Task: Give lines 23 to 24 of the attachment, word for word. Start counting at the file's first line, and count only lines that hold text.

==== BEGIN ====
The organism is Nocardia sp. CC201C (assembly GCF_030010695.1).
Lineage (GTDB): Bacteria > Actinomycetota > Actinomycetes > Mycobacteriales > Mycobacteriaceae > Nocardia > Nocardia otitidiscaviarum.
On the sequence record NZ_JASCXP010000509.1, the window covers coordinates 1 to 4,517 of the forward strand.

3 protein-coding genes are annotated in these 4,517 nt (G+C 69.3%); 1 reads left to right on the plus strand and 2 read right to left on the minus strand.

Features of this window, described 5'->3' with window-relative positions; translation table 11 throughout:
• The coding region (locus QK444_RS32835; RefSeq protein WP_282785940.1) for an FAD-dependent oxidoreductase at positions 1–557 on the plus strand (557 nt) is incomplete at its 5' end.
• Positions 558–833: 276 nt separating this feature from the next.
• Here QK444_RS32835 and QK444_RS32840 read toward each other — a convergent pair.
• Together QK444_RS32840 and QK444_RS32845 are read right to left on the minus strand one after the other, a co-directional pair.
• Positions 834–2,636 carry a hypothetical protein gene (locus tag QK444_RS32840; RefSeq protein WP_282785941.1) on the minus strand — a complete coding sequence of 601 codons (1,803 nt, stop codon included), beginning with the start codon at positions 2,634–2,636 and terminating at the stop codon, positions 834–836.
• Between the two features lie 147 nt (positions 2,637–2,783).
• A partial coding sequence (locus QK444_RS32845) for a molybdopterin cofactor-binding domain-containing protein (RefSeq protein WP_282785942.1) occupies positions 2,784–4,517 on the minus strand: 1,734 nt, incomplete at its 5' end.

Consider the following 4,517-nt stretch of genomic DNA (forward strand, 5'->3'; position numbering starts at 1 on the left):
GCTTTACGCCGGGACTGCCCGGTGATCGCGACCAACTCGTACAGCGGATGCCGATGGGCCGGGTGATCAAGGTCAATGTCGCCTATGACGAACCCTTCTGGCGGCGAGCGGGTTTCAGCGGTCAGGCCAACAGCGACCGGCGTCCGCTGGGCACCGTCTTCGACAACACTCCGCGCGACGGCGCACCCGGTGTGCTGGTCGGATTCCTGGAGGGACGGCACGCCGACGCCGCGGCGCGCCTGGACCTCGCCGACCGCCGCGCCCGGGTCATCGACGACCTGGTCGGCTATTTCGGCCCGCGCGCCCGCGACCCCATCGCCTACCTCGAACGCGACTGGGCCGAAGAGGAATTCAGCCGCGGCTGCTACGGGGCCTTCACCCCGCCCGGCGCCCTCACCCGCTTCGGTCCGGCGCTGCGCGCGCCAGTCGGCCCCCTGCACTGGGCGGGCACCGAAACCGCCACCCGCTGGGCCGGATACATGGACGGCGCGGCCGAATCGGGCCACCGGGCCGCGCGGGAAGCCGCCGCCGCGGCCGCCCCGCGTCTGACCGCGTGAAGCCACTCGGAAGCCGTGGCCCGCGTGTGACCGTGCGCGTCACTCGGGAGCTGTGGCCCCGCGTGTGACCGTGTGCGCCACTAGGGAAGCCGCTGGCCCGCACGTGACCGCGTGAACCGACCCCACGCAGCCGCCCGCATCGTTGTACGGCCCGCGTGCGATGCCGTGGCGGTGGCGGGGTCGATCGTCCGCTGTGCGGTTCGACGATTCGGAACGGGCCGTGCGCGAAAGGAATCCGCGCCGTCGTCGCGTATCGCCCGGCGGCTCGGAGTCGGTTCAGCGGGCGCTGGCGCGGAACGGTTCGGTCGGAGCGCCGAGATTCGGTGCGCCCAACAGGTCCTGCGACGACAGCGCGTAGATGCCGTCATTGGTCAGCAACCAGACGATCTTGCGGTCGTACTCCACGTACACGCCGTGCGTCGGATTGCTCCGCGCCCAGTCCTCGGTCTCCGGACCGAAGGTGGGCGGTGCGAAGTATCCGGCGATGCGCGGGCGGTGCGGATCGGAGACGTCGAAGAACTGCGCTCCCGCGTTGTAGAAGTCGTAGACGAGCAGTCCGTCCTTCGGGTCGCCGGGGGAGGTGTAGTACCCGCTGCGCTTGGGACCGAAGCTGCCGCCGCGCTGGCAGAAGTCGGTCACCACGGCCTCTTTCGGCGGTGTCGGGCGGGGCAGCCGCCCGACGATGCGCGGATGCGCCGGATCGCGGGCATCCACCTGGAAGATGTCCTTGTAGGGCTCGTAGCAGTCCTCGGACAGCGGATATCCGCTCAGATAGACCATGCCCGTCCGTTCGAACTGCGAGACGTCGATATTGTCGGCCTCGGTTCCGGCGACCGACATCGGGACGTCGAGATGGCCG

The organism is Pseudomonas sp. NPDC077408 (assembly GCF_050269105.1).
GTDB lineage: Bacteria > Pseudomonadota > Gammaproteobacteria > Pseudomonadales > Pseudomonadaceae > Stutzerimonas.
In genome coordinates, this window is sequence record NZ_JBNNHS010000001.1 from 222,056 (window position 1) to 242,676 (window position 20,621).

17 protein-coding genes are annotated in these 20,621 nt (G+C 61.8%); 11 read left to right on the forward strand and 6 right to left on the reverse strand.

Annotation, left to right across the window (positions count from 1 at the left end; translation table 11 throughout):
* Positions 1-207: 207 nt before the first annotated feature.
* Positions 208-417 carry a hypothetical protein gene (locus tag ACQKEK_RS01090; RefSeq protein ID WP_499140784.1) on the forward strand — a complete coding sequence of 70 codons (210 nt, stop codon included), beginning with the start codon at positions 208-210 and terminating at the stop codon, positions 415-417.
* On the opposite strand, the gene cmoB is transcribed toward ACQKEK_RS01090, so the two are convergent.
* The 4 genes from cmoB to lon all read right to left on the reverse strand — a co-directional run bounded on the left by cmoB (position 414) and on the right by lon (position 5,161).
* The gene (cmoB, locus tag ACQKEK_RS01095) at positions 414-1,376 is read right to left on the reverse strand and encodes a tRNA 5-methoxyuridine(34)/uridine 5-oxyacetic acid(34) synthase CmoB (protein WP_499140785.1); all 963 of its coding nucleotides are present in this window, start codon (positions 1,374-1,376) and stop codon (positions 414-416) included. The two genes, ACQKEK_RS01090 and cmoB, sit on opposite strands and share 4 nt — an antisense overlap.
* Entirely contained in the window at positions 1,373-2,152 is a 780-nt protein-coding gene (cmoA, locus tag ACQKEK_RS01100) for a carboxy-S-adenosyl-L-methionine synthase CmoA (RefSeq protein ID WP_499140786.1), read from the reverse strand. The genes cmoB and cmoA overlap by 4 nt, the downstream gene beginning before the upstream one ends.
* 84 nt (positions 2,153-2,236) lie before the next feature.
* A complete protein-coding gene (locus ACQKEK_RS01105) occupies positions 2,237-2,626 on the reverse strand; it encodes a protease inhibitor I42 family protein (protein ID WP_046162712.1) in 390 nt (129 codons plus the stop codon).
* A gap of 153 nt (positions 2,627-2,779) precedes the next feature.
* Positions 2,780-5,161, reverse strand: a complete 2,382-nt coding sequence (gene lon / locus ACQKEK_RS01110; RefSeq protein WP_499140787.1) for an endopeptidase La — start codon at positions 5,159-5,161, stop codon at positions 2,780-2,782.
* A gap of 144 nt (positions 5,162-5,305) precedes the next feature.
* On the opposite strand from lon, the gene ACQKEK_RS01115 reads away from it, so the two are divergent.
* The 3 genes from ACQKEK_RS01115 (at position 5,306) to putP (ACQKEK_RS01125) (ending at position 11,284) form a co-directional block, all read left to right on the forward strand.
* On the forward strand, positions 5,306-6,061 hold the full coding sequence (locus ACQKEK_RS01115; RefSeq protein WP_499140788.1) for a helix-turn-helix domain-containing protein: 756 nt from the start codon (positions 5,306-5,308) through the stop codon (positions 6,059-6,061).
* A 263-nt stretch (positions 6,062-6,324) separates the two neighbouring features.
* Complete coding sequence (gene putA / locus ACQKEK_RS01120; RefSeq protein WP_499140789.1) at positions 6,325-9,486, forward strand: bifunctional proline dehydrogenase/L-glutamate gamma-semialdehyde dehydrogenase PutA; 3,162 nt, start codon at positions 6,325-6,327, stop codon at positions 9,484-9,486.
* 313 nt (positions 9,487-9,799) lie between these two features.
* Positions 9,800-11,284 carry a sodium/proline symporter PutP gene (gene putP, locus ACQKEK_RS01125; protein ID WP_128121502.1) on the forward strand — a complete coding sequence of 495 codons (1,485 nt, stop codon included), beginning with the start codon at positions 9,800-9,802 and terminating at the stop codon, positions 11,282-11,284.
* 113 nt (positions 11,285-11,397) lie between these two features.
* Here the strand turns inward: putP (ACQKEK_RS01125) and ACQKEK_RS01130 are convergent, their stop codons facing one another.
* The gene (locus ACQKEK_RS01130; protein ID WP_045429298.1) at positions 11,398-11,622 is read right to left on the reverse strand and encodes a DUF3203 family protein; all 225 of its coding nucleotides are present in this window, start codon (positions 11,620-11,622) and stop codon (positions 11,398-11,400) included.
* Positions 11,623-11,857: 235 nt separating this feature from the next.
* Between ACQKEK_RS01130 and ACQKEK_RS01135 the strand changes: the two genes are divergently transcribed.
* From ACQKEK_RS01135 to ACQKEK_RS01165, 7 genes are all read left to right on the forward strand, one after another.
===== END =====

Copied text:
* The 4 genes from cmoB to lon all read right to left on the reverse strand — a co-directional run bounded on the left by cmoB (position 414) and on the right by lon (position 5,161).
* The gene (cmoB, locus tag ACQKEK_RS01095) at positions 414-1,376 is read right to left on the reverse strand and encodes a tRNA 5-methoxyuridine(34)/uridine 5-oxyacetic acid(34) synthase CmoB (protein WP_499140785.1); all 963 of its coding nucleotides are present in this window, start codon (positions 1,374-1,376) and stop codon (positions 414-416) included. The two genes, ACQKEK_RS01090 and cmoB, sit on opposite strands and share 4 nt — an antisense overlap.